Ah, what a day. Spring Break is coming closer, and I can certainly feel it. The big assignments are done and there’s not much left to do. A week of doing nothing will soon be upon me!
It’s been a pretty intense day in another sense as well. I guess NATO has ordered strikes against Yugoslavia, and they could come at any time. In fact, by the time you read this it could have already happened. Bill Clinton had this to say about why the U.S. was participating in the strike, “If our country is going to be prosperous and secure, we need a Europe that is safe, secure, free, united, a good partner for trading, wealthy enough to buy our products and someone who will share the burdens of taking care of the problems of the world.” Now that’s a mouthful. What’s he really saying? First off, he’s saying that we have every right to attack Yugoslavia because we want a united Europe. Why do we want a united Europe? Because we need someone to buy our crap. That’s a lovely reason to launch missiles and drop bombs. Does it make a whole lot of sense to preserve your economic well being by flexing your military muscle? If your economy is that troubled, and our isn’t, then I think you’re in way over your head. A few bombs and missiles isn’t going to do you much good. And don’t forget, we need a united Europe to “share the burdens of taking care of the problems of the world.” Since when was it our business to take care of the problems of the world? I realize that the United States is a superpower, and we have the power and the responsibility to watch out for the little guy, so to speak. But are we really solving the problems of the world by throwing bombs at them? Bullets and explosions don’t seem to solve any problems.
Another thing I’ve thought about today is the idea of community living and the “proper” notion of family life today. In America today you’re expected to get a job, get a house, get married, and raise a family. That’s your purpose in life. Of course variations exist, but that’s the gist of it. Economically, that doesn’t seem like the smartest way to run things. Especially when most jobs today require a college education, which usually means entering the work force with a substantial debt hanging over your head. Then you’re expected to buy a car, house, and all the rest? In my Concepts of Community class we’ve been reading a book called “Walden Two” which is really opening up this idea of community. Today in class we discussed a few real communities that are based on the fictional Walden Two. Now don’t worry, I’m not about to join some exclusive community in Mexico or Virginia, but I do find the idea intriguing. Why is it that Americans are expected to do it on their own? Why isn’t community living an accepted way to live? Why is it such a foreign concept to graduate college and live with a small group of people, pooling and sharing your resources? It sounds so simple and easy, but it’s not an acceptable way to live in America. Why is that? Wouldn’t such an arrangement be so much easier on those involved? It would ease financial burdens and provide closer circles of friends. Perhaps I’m just dreaming in an idealistic world. I’m a college student though, that’s what I’m supposed to do.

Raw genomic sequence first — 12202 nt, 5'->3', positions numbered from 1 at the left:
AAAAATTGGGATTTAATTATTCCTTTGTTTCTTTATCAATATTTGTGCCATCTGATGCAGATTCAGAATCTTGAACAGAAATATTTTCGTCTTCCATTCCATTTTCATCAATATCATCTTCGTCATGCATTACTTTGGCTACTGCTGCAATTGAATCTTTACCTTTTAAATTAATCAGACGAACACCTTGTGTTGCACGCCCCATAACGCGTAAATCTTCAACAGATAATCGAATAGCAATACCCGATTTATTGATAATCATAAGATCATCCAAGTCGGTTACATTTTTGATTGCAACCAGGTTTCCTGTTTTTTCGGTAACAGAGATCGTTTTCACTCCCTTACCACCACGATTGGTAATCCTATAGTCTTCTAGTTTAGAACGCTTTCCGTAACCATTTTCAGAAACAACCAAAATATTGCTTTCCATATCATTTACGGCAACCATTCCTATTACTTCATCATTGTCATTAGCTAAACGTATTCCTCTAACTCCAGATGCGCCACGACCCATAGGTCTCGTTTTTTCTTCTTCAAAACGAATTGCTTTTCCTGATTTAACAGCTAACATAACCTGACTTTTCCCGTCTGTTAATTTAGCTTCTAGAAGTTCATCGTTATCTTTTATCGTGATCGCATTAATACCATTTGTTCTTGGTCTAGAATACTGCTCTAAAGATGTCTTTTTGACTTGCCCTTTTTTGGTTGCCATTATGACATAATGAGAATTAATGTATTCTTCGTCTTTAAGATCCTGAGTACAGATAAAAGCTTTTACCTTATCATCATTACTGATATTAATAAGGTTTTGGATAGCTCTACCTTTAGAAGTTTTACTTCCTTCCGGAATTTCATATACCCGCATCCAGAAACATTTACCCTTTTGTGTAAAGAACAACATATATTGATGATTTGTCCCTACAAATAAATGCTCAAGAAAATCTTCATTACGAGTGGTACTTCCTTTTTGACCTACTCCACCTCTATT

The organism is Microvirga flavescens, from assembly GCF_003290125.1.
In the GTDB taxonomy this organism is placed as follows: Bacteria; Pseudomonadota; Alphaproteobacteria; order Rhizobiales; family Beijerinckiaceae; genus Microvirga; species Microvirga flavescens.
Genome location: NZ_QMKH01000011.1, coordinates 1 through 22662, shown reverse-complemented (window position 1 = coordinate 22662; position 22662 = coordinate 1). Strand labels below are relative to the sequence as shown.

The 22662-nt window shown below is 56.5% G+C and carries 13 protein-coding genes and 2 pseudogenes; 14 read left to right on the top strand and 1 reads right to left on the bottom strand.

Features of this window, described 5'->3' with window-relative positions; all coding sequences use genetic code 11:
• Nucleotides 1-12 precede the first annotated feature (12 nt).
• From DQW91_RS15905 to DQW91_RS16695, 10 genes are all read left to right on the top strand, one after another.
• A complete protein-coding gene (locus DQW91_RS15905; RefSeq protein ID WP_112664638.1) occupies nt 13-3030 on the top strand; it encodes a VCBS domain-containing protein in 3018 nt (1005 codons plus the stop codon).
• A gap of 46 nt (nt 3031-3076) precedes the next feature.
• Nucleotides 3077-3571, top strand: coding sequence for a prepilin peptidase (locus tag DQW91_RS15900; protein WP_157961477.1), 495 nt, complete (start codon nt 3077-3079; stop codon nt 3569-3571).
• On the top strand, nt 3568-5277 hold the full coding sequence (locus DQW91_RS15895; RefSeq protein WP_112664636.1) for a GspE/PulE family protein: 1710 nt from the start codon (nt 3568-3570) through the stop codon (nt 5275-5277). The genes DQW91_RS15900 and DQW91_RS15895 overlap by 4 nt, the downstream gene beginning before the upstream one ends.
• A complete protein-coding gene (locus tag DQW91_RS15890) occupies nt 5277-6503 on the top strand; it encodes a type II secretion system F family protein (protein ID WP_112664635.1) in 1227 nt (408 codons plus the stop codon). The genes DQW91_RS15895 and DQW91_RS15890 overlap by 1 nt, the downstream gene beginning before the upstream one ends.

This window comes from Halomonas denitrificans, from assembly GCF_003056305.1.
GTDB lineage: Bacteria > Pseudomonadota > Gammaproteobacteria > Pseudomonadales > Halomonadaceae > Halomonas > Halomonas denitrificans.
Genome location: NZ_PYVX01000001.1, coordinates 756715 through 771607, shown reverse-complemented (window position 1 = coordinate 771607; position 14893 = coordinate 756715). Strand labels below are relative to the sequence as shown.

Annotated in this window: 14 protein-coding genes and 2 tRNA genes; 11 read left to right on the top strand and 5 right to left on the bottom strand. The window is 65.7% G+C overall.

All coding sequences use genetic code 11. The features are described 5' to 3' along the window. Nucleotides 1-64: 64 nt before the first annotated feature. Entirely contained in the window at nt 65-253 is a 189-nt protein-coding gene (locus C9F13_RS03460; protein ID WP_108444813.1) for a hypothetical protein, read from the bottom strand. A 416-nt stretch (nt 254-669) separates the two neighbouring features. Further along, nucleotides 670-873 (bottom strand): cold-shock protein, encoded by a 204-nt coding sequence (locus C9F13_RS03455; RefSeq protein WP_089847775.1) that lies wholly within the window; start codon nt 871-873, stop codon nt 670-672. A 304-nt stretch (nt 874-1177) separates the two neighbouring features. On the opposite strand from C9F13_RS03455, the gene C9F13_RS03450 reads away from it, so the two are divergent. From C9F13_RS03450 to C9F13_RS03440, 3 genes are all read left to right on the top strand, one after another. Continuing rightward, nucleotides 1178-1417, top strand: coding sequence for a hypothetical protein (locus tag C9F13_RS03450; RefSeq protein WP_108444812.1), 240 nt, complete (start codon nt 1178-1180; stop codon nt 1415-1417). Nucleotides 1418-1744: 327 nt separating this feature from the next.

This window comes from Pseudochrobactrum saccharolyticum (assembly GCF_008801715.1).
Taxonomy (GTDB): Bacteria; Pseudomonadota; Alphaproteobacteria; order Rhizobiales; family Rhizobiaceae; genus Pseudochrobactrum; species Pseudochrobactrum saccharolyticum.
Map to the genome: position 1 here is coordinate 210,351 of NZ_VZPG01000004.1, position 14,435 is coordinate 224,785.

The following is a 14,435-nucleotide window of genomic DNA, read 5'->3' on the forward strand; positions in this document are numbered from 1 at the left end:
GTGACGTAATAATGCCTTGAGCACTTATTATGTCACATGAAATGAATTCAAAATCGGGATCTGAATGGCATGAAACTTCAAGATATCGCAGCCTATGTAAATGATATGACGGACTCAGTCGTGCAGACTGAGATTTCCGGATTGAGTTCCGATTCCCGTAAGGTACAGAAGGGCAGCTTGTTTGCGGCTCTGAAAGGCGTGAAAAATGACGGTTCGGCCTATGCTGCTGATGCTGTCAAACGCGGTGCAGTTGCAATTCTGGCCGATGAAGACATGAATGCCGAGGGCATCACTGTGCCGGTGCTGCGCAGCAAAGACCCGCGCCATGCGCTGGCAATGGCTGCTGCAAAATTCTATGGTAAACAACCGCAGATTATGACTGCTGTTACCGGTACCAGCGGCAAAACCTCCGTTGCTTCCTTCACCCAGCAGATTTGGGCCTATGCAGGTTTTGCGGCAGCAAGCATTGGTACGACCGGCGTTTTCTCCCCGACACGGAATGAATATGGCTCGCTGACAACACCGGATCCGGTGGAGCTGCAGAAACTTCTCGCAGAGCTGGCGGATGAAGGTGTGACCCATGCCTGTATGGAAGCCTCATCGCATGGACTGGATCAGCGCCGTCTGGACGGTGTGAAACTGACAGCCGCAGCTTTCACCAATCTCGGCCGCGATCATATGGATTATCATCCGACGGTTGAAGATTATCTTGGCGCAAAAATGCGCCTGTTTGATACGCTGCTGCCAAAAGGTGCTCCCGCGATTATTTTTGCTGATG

And finally, I found the following quote while I was looking at my old high school’s web page. This was on the main page of the West Bloomfield School District. If you know anything about West Bloomfield, you’ll think it’s pretty funny.
“Avoid the fuss. Take the Bus. It’s fast. It’s free. It’s convenient. Be Cool. Take the BIG YELLOW LIMO to school. Let us do the driving. Let your parents sleep in.”